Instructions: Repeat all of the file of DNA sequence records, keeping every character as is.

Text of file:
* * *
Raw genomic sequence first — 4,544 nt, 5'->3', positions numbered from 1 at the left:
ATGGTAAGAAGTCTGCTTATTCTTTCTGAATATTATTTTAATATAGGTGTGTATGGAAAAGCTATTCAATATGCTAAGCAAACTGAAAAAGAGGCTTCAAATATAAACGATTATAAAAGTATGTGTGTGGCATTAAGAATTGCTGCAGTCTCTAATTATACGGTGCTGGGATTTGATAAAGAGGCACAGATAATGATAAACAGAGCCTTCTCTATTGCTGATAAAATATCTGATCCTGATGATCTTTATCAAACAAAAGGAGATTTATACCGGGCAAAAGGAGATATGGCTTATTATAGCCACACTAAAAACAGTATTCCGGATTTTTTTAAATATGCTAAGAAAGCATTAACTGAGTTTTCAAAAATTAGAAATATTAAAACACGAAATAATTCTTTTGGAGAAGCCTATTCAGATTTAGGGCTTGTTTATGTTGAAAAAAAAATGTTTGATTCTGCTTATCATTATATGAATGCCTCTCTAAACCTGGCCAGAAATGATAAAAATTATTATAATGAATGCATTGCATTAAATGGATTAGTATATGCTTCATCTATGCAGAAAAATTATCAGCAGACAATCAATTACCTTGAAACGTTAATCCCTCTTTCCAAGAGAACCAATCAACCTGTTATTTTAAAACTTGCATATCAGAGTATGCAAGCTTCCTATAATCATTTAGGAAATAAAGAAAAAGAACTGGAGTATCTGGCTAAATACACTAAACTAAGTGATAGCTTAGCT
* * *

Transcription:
Raw genomic sequence first — 4,544 nt, 5'->3', positions numbered from 1 at the left:
ATGGTAAGAAGTCTGCTTATTCTTTCTGAATATTATTTTAATATAGGTGTGTATGGAAAAGCTATTCAATATGCTAAGCAAACTGAAAAAGAGGCTTCAAATATAAACGATTATAAAAGTATGTGTGTGGCATTAAGAATTGCTGCAGTCTCTAATTATACGGTGCTGGGATTTGATAAAGAGGCACAGATAATGATAAACAGAGCCTTCTCTATTGCTGATAAAATATCTGATCCTGATGATCTTTATCAAACAAAAGGAGATTTATACCGGGCAAAAGGAGATATGGCTTATTATAGCCACACTAAAAACAGTATTCCGGATTTTTTTAAATATGCTAAGAAAGCATTAACTGAGTTTTCAAAAATTAGAAATATTAAAACACGAAATAATTCTTTTGGAGAAGCCTATTCAGATTTAGGGCTTGTTTATGTTGAAAAAAAAATGTTTGATTCTGCTTATCATTATATGAATGCCTCTCTAAACCTGGCCAGAAATGATAAAAATTATTATAATGAATGCATTGCATTAAATGGATTAGTATATGCTTCATCTATGCAGAAAAATTATCAGCAGACAATCAATTACCTTGAAACGTTAATCCCTCTTTCCAAGAGAACCAATCAACCTGTTATTTTAAAACTTGCATATCAGAGTATGCAAGCTTCCTATAATCATTTAGGAAATAAAGAAAAAGAACTGGAGTATCTGGCTAAATACACTAAACTAAGTGATAGCTTAGCT